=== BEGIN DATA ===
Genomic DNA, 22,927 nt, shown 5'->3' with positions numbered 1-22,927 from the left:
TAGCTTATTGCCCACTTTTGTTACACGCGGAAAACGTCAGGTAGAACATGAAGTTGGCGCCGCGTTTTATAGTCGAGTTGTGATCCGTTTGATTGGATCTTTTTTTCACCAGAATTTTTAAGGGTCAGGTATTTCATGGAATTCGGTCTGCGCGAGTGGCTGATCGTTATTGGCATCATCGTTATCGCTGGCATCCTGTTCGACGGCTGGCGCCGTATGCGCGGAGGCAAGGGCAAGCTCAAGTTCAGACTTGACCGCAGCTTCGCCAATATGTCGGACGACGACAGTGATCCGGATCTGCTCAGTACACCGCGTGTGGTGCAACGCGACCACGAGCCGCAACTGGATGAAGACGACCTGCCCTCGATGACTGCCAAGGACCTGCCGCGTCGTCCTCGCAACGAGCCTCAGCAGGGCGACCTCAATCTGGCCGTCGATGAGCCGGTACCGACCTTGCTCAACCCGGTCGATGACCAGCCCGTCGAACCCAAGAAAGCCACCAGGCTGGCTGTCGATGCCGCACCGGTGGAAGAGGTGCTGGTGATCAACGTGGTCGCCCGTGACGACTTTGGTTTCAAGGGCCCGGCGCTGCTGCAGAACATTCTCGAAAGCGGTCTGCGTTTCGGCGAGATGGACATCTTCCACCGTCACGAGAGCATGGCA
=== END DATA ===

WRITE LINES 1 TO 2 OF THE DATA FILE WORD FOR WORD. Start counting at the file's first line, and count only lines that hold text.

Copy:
Genomic DNA, 22,927 nt, shown 5'->3' with positions numbered 1-22,927 from the left:
TAGCTTATTGCCCACTTTTGTTACACGCGGAAAACGTCAGGTAGAACATGAAGTTGGCGCCGCGTTTTATAGTCGAGTTGTGATCCGTTTGATTGGATCTTTTTTTCACCAGAATTTTTAAGGGTCAGGTATTTCATGGAATTCGGTCTGCGCGAGTGGCTGATCGTTATTGGCATCATCGTTATCGCTGGCATCCTGTTCGACGGCTGGCGCCGTATGCGCGGAGGCAAGGGCAAGCTCAAGTTCAGACTTGACCGCAGCTTCGCCAATATGTCGGACGACGACAGTGATCCGGATCTGCTCAGTACACCGCGTGTGGTGCAACGCGACCACGAGCCGCAACTGGATGAAGACGACCTGCCCTCGATGACTGCCAAGGACCTGCCGCGTCGTCCTCGCAACGAGCCTCAGCAGGGCGACCTCAATCTGGCCGTCGATGAGCCGGTACCGACCTTGCTCAACCCGGTCGATGACCAGCCCGTCGAACCCAAGAAAGCCACCAGGCTGGCTGTCGATGCCGCACCGGTGGAAGAGGTGCTGGTGATCAACGTGGTCGCCCGTGACGACTTTGGTTTCAAGGGCCCGGCGCTGCTGCAGAACATTCTCGAAAGCGGTCTGCGTTTCGGCGAGATGGACATCTTCCACCGTCACGAGAGCATGGCA